Knowing what to look for and how to look for it is a huge advantage when you draft players. If you don’t have a draft, evaluating kids properly is STILL a huge advantage because you can assign positions sooner, set your scheme faster, and not waste time shuffling players from position to position. like a church social cakewalk until you find the right spot for the poor confused player.
Fun It Fun
If you can make the assessment process fun for the kids, that’s an added bonus. During the first week of practice, children and parents pay close attention to the fun and to you. You can make huge deposits into parents’ emotional bank accounts that week if you can make assessments fun. All of the fun evaluation games mentioned above are used in my team evaluations, and they are all in my book. I have found the drills/games to be so effective that we can get the kids into the correct position after the first drill with a 95% success rate.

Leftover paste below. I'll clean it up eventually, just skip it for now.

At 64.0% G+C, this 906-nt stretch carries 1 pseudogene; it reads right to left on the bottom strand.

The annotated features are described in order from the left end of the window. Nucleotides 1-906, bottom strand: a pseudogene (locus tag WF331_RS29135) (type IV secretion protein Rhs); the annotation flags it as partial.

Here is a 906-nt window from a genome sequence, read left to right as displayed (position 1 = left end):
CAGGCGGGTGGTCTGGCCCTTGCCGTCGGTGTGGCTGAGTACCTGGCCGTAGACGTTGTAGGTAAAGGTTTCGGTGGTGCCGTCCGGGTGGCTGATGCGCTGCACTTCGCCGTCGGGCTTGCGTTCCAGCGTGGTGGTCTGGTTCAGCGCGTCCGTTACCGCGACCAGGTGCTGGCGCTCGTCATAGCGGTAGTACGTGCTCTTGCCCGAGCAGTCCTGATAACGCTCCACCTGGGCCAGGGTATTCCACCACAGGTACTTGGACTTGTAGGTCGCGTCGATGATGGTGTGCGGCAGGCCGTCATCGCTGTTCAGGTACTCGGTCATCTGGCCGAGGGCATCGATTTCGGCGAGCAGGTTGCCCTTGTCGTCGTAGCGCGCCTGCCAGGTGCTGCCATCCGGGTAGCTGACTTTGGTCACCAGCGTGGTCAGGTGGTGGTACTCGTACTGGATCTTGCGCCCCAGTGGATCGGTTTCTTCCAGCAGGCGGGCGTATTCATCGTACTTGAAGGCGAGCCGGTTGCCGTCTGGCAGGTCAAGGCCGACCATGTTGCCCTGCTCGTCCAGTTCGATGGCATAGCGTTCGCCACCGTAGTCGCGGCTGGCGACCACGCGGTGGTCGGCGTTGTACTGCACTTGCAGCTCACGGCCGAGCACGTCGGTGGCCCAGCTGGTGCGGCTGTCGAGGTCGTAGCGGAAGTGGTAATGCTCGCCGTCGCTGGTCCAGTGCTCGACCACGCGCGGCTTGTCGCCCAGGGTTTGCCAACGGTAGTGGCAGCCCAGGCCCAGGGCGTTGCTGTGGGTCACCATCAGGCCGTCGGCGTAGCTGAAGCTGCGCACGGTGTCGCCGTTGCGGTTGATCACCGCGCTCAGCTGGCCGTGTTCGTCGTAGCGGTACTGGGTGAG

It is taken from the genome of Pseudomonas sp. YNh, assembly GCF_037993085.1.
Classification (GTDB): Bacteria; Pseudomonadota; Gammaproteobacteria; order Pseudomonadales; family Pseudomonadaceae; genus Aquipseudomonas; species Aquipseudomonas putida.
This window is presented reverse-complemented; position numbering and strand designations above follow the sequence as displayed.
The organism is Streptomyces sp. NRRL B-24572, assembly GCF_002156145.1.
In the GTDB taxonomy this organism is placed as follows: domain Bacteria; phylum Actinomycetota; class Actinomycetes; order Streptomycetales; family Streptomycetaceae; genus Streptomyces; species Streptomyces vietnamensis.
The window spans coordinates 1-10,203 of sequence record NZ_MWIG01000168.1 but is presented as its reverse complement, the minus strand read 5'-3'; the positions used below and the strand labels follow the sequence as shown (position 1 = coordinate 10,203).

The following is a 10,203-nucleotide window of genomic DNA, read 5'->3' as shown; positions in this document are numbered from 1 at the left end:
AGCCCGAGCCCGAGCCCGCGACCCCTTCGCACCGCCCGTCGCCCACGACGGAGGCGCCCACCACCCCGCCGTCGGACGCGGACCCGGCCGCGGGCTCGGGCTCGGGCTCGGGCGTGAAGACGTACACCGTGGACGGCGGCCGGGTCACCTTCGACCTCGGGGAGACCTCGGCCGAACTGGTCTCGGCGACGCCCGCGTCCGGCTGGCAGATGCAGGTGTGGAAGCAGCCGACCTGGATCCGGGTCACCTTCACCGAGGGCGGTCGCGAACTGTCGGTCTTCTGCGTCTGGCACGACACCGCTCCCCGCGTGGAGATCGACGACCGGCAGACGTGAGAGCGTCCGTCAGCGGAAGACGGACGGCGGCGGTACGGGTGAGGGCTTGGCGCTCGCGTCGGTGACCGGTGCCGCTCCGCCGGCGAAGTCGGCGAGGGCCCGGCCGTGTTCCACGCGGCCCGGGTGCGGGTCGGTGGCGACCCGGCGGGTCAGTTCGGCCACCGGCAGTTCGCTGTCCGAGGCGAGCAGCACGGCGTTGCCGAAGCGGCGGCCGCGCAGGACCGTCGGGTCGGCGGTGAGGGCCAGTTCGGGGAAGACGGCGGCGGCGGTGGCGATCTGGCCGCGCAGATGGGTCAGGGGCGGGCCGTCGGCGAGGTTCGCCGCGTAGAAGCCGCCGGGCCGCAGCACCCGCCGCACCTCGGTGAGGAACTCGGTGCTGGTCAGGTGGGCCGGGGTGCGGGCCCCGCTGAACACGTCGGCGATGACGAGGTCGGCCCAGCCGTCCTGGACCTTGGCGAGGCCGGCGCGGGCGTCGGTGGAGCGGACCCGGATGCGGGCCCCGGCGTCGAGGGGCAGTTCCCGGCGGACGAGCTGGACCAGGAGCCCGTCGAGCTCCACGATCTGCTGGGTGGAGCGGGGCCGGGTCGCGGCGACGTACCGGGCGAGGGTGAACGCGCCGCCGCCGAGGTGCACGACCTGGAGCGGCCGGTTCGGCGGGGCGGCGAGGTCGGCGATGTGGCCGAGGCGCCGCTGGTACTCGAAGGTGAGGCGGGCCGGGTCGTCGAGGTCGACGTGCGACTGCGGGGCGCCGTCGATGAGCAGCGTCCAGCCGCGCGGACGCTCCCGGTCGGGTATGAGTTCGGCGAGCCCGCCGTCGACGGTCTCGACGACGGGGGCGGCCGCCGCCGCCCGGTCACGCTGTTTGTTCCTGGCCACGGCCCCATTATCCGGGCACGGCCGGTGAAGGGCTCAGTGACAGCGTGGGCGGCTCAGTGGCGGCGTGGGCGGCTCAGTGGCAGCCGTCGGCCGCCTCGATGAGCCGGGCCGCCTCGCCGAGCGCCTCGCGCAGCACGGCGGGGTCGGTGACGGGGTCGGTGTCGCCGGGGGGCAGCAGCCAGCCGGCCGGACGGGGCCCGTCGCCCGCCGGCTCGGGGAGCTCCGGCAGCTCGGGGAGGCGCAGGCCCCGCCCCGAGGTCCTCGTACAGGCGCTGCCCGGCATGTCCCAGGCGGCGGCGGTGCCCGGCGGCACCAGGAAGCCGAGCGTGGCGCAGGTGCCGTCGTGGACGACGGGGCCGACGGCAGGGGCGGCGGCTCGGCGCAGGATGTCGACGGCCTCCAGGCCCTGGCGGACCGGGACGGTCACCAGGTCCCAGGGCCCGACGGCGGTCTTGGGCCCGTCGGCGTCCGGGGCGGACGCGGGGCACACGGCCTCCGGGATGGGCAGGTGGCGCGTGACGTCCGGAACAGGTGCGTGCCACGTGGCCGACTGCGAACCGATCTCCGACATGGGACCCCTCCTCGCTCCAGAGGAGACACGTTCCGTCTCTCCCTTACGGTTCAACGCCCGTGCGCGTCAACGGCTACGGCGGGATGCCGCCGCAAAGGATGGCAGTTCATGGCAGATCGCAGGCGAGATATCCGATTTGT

In the first match, we are almost always significantly ahead of our competition, even though we always practice less. Accurate and efficient assessment and early placement of players should be a big factor.
Before the assessment, make sure you have a very detailed description of the requirements for each position on the team so you know what skills you need to be the best fit.
Ultra is unusual but effective in assessment exercises/games
Here is a very interesting method that one high school uses to evaluate their players, the rabbit catch. Bobby Bowden still thinks there may be merit to this unique assessment exercise. Consider how closely this activity mirrors what successful soccer players do on the field on game days. Notice the 4 state championship rings on the hands of the Head High School Coaches.
For those of you using my system, isn’t this very similar to our Deer Hunter practice/game? Get your players right and you’ll not only be way ahead of your competition, you’ll have much happier players and their parents too.